Scottish Medicines Consortium Approves Ocrevus for Treating PPMS

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by Marisa Wexler MS |

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Ocrevus (ocrelizumab) has been approved in Scotland as a treatment for early, inflammatory primary progressive multiple sclerosis (PPMS).

The Scottish Medicines Consortium (SMC) has advised that Ocrevus can be prescribed by the National Health Service (NHS) for people with PPMS who have had symptoms for less than 15 years, have active inflammation on magnetic resonance imaging (MRI) scans, and have an Expanded Disability Status Scale (EDSS) score of 6.5 or below. That last criterion means patients must be able to walk at least 20 meters (about 65 feet), with or without a walking aid, to be eligible.

PPMS affects about 15% of people with MS. This form of the disease is characterized by symptoms that continually worsen over time, as opposed to the periods of remission that define relapsing-remitting MS.

Historically, progressive forms of MS have been difficult to treat effectively. Prior to Ocrevus, there were no therapies approved to treat PPMS due to a lack of effectiveness among the available MS treatments.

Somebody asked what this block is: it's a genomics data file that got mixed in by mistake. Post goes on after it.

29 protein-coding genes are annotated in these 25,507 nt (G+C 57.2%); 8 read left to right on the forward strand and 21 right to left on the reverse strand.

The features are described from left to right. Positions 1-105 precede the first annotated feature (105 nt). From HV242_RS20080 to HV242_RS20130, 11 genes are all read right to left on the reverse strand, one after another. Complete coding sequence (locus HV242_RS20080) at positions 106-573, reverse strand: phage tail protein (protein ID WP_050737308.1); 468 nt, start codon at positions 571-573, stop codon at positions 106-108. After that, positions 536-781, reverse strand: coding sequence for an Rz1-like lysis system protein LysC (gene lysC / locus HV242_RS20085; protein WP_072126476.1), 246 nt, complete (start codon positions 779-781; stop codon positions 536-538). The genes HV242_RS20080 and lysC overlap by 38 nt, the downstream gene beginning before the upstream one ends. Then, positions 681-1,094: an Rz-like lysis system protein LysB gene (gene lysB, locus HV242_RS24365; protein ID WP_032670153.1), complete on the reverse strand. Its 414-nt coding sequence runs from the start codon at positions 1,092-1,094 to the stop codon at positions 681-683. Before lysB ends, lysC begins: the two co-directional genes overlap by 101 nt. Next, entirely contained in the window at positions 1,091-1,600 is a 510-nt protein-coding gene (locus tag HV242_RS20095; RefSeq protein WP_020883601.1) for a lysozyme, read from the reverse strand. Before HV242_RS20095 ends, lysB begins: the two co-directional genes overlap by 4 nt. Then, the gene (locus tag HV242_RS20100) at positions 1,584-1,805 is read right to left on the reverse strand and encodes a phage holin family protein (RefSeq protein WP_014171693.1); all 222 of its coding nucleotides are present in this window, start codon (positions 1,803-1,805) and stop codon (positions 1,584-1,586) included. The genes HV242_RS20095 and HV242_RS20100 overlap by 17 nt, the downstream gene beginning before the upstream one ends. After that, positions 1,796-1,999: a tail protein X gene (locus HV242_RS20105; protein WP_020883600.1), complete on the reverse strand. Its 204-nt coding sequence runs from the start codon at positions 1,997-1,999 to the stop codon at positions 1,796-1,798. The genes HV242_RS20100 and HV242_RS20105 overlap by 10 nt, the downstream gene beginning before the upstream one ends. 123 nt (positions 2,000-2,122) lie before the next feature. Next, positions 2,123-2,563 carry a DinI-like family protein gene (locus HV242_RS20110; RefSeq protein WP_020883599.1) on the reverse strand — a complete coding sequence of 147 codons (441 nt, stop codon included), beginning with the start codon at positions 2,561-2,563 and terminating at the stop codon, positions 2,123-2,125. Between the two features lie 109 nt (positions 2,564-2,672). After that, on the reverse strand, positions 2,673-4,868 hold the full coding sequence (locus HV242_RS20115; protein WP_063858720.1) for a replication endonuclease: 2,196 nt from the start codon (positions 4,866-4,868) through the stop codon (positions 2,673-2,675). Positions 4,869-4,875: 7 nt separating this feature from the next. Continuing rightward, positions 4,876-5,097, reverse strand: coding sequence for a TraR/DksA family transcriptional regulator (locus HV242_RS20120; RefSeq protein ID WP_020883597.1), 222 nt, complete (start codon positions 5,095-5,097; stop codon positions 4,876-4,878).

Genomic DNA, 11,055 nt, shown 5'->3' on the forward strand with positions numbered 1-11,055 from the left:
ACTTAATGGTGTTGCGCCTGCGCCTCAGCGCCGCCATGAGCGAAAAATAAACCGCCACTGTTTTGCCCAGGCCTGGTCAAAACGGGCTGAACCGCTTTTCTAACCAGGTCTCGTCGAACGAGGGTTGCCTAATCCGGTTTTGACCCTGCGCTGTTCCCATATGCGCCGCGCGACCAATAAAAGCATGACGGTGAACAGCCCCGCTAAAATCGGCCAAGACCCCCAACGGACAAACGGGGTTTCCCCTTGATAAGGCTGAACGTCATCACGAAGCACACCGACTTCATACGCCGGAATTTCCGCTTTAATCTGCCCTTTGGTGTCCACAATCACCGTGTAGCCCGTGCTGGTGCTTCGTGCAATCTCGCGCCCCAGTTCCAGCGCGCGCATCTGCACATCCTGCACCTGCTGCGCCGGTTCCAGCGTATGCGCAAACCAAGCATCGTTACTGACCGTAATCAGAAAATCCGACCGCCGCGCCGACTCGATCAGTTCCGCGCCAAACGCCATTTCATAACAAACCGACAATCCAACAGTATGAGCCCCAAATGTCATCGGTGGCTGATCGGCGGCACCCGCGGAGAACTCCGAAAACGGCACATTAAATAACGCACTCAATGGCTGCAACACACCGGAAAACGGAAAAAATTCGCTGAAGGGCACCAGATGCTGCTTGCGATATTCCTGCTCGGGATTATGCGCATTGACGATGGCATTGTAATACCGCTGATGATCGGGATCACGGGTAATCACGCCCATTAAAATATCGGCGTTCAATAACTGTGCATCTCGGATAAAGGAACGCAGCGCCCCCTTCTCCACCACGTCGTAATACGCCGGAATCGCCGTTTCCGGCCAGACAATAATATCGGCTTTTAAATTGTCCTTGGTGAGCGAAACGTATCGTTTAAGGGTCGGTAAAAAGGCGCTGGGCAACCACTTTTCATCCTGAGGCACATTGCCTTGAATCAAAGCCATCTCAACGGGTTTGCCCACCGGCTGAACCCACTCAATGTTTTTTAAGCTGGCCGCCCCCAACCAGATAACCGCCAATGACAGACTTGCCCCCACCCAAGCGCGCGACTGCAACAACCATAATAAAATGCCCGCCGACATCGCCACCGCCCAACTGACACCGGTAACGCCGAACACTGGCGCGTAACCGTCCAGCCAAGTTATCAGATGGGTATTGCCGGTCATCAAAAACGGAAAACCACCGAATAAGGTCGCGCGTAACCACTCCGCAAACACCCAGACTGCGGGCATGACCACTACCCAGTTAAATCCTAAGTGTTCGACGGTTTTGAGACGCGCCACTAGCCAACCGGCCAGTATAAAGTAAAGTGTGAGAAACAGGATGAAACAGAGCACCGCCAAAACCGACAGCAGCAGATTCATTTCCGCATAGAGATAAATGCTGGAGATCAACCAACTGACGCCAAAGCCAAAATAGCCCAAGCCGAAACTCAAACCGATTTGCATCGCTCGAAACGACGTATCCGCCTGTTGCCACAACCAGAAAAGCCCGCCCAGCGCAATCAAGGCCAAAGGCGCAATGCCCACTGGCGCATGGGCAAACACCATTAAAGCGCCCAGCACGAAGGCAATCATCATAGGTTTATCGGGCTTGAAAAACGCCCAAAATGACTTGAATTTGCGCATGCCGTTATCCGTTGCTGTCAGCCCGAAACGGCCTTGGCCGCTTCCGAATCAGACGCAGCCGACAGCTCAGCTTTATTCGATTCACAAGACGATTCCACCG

Ocrevus has proven effective in clinical trials testing the medication in people with PPMS, with results showing that the treatment slows disability progression and can extend the time to become wheelchair dependent, helps maintain the strength and function of the arms and hands, and reduces disease progression, among others.

Ocrevus is a monoclonal antibody developed by Genentech, a member of the Roche Group. It works by binding to a protein receptor on B-cells (a type of immune cell involved in MS development), blunting the autoimmune response that drives MS.

The medication was approved last year for the treatment of people with PPMS in England by the National Institute for Health and Care Excellence (NICE). Roche is currently working with the NHS in Wales and Northern Ireland to make it available to people with PPMS throughout the United Kingdom.

“The MS Trust is delighted that Ocrevus has been approved for primary progressive MS. As the first approved treatment for progressive MS in Scotland, this is a landmark decision. But we know this is just the start,” David Martin, CEO of the U.K. MS Trust, said in a press release.

“More treatments for progressive MS are still desperately needed, and we will continue to fight to ensure everyone with MS can access the treatments they need,” Martin added.

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